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Cro. Car. 61.

$ 109. In the above case an annual fee of £40 had been granted to the parker issuing out of the king's manors in the county of Surry. And a question arose whether that was determined by the destruction of the park. Sir John Walter, chief baron, held clearly that it was. But all the other justices and barons diffented from him, because the annual fee was granted by a distin& clause, and not out of the park : and although the office was determined, yet because it was not by the act or default of the grantee himself, but by the act of the grantor only, they conceived, the grantee should enjoy the annuity.

TITLE XXVI.

DIGNITIES.

$1. Origin of Dignities, 1$128. An Earldom does not attrad 15. Names or Titles of Dignities.

a Barony. 38. Of Dignities by Tenure 132. A Dignity is forfeited by 48. Of Dignities by Writ.

Attainder. 50. Ťbe Person fummoned muft 134. Corruption of Blood. fit.

137. Exception-- Intailed Dignia 52. What Proof necessary.

ties. 54. Defcendible to Females.

139. Reftitution of Blood, 68. Of Writs to the eldeft Sons 143. Descent of Dignifies. of Peers.

149. Abeyance of Dignities. 78. Of Dignities by Letters Pa- 156. The King'may terminate the tent.

Abeyance. 97. Whether a Dignity may be 163. Efea of a Writ of Summons refused.

to one of the Heirs of a 98. What Efate may be bad in

Cobeir. a Dignity.

165. Where only one Heir, the 106. No Curtesy of a Dignity.

Abeyance terminates 114. A Dignity cannot be aliened. 171. Attainder of one of Two 119. Nor surrendered to the King.

Coheirs does not determine 123. A Peer degraded for Po

the Abeyance. verty.

174. Length of Time does not bar 125. A Dignity not extinguished

à Claim to a Dignity. by a new Title.

Section I. THE

HE dignities or titles of honour, which now subfist Origin of

in England, derive their origin from the feudal Dignities, institutions, and were introduced into this country by the Normans,

It

* No title of the English law has been so little discussed as that of Dignities, nor has any fyftematic arrangement of it been ever published. The only work on the subje& is Collins's Proceedings on Claims concerning Baronies by Writ, which consists of a miscellane, ous colle&tion of cases. Little afliltance could therefore he derived from the labours of others ; but the Author is much indebted to the extensive information and liberality of Francis Townsend Efq. Wind for Herald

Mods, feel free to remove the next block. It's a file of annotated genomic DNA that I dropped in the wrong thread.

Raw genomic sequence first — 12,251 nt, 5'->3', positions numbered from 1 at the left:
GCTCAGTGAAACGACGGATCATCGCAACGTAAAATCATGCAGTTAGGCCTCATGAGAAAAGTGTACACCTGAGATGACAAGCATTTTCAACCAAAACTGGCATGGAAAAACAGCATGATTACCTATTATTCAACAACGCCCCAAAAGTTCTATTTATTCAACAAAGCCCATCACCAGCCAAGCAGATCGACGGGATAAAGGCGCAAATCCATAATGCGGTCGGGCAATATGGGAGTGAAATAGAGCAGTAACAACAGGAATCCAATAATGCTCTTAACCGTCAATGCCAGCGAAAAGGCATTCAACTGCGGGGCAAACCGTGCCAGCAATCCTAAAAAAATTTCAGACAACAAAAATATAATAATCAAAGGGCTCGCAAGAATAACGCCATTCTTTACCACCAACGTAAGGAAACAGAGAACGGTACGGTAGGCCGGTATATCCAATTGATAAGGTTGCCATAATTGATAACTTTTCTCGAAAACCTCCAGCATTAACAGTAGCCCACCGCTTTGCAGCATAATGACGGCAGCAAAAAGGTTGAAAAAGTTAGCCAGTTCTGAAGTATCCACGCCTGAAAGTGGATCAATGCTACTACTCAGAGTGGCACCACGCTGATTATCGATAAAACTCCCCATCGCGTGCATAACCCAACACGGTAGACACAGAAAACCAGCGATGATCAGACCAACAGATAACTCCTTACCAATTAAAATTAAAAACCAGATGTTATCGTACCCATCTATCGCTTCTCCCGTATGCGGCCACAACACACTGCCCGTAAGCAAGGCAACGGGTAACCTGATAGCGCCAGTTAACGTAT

It was a fundamental principle of the feudal polity, that the supreme authority should reside in the general assembly of the state ; which was originally composed of the king, and of all his immediate tenants, who were bound to attend him on such occasions, as a part of the service by which they held their lands ; it being a rule of the feudal law, that every vassal was obliged to be present at his lord's court, and there to affist him with his advice.

Gloff. voce
Placitum.

§ 2. This service is thus described by Ducange. Servitium placiti, service de plaids, quod vasallus domino fio feudato debet, cum placita sua seu aflisas tenet, (quod fequi et juvare dominum de placito vocabant). Hinc formula in hominiis : pro prædictis feudis vobis fidelis existan, et fidele servitium faciam, vidclicet guerram et placitum ; ad fubmonitionem veftram, vel cujuslibet nuntii vestri. Vasalli quippe omnes ad ca placita, convenire tencbantur.